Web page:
Team airs Froome’s figures as Tour de France nears finale
July 21, 2015
SISTERON, France — The team of Tour de France leader Chris Froome bowed to pressure Tuesday and released data about his riding power, heart rate and pedaling rhythm, hoping to quell speculation about doping ahead of an increasingly likely victory in Paris.
On the Tour's second rest day, Team Sky presented the figures after comments on French TV raised questions about Froome's performance and incidents in which spectators have booed, spat upon and thrown urine on the rider and his teammates — behavior attributed in part to the unfounded speculation about his speed on the way to victory in Stage 10.
With a 3 minute, 10 second lead on his closest rival, and his mountain-climbing nearly unparalleled, Froome said he's in "a great place" as the three-week race resumes today with Stage 17's 161-kilometer (100-mile) jaunt over four climbs from Digne-les-Bains to an uphill finish at Pra Loup mountain resort.
It's the start of four grueling days in the Alps. The climax comes Saturday with an uphill finish at Alpe d'Huez, a day before a largely ceremonial ride for the race winner on the Champs-Elysees in Paris.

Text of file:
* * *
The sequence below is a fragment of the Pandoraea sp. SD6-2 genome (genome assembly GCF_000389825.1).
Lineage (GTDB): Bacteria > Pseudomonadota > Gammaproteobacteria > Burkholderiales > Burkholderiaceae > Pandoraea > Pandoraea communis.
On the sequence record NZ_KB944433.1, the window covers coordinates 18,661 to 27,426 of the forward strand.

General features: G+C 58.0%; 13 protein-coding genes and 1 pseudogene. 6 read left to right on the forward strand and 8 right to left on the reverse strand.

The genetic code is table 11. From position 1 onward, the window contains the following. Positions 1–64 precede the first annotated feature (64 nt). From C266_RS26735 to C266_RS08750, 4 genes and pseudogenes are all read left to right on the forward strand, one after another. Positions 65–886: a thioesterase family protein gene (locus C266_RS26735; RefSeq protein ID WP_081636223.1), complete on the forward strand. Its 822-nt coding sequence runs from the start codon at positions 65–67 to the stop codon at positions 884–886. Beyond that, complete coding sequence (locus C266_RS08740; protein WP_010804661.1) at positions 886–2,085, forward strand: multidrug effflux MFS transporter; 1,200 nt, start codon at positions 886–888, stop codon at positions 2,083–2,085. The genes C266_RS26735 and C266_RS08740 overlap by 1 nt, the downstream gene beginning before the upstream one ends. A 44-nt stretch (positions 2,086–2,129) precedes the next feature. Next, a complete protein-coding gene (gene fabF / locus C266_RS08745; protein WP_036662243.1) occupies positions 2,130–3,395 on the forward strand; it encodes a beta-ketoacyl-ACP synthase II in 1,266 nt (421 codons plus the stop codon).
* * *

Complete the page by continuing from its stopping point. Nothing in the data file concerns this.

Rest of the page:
"The third week of the Tour is always unpredictable. You never know how anyone is going to respond," said American rider Tejay van Garderen, the BMC team leader who is third overall, 3:32 behind of Froome.
Dealing with 'THE AFTERMATH'
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Van Garderen said the British race leader, who won the Tour in 2013 and has never tested positive for doping, has had to deal with "the aftermath" of doping cheats of the past.
"It was clear that he dealt with the heat and dealt with the (first) rest day better than other people did," Van Garderen said of Froome's Stage 10 victory. "I think it's very unfair for him to have to deal with all the scrutiny."
Froome, a Kenya-born Briton, said his team wants to address doubts about Sky's performances with the release of his rider data.
"I'm not sure if numbers are going to fix everything, but certainly I feel as a team and myself, we're definitely trying to be as open and transparent as possible," he said.